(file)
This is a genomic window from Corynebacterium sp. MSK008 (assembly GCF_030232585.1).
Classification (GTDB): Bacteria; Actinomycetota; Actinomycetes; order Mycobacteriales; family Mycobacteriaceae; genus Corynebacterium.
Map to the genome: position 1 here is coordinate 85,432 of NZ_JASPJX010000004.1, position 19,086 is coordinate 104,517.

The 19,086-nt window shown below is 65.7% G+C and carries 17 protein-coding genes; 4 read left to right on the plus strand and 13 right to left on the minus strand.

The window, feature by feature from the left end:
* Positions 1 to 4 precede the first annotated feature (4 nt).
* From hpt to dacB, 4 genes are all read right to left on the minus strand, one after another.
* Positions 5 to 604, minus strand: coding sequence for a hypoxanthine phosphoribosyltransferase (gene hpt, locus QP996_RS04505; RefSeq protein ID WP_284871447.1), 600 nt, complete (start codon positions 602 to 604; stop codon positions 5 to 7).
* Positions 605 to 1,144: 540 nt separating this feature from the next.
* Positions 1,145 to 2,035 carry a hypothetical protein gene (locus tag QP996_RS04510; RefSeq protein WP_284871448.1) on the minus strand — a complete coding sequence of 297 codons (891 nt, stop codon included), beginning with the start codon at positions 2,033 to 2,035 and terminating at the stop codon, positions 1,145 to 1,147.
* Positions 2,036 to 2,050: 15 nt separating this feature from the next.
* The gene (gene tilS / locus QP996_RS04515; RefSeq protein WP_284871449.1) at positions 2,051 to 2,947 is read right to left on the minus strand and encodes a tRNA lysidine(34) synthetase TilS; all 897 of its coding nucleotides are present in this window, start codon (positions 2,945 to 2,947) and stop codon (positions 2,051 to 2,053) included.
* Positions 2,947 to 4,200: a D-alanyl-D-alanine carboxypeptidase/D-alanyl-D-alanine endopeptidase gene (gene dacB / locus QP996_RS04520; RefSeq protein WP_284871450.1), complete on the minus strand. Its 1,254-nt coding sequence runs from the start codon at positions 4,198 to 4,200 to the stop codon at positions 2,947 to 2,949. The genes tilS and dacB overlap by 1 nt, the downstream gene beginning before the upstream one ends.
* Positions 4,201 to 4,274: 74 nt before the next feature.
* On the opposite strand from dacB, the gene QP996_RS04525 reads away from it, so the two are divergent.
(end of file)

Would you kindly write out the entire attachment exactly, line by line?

This is a genomic window from Corynebacterium sp. MSK008 (assembly GCF_030232585.1).
Classification (GTDB): Bacteria; Actinomycetota; Actinomycetes; order Mycobacteriales; family Mycobacteriaceae; genus Corynebacterium.
Map to the genome: position 1 here is coordinate 85,432 of NZ_JASPJX010000004.1, position 19,086 is coordinate 104,517.

The 19,086-nt window shown below is 65.7% G+C and carries 17 protein-coding genes; 4 read left to right on the plus strand and 13 right to left on the minus strand.

The window, feature by feature from the left end:
* Positions 1 to 4 precede the first annotated feature (4 nt).
* From hpt to dacB, 4 genes are all read right to left on the minus strand, one after another.
* Positions 5 to 604, minus strand: coding sequence for a hypoxanthine phosphoribosyltransferase (gene hpt, locus QP996_RS04505; RefSeq protein ID WP_284871447.1), 600 nt, complete (start codon positions 602 to 604; stop codon positions 5 to 7).
* Positions 605 to 1,144: 540 nt separating this feature from the next.
* Positions 1,145 to 2,035 carry a hypothetical protein gene (locus tag QP996_RS04510; RefSeq protein WP_284871448.1) on the minus strand — a complete coding sequence of 297 codons (891 nt, stop codon included), beginning with the start codon at positions 2,033 to 2,035 and terminating at the stop codon, positions 1,145 to 1,147.
* Positions 2,036 to 2,050: 15 nt separating this feature from the next.
* The gene (gene tilS / locus QP996_RS04515; RefSeq protein WP_284871449.1) at positions 2,051 to 2,947 is read right to left on the minus strand and encodes a tRNA lysidine(34) synthetase TilS; all 897 of its coding nucleotides are present in this window, start codon (positions 2,945 to 2,947) and stop codon (positions 2,051 to 2,053) included.
* Positions 2,947 to 4,200: a D-alanyl-D-alanine carboxypeptidase/D-alanyl-D-alanine endopeptidase gene (gene dacB / locus QP996_RS04520; RefSeq protein WP_284871450.1), complete on the minus strand. Its 1,254-nt coding sequence runs from the start codon at positions 4,198 to 4,200 to the stop codon at positions 2,947 to 2,949. The genes tilS and dacB overlap by 1 nt, the downstream gene beginning before the upstream one ends.
* Positions 4,201 to 4,274: 74 nt before the next feature.
* On the opposite strand from dacB, the gene QP996_RS04525 reads away from it, so the two are divergent.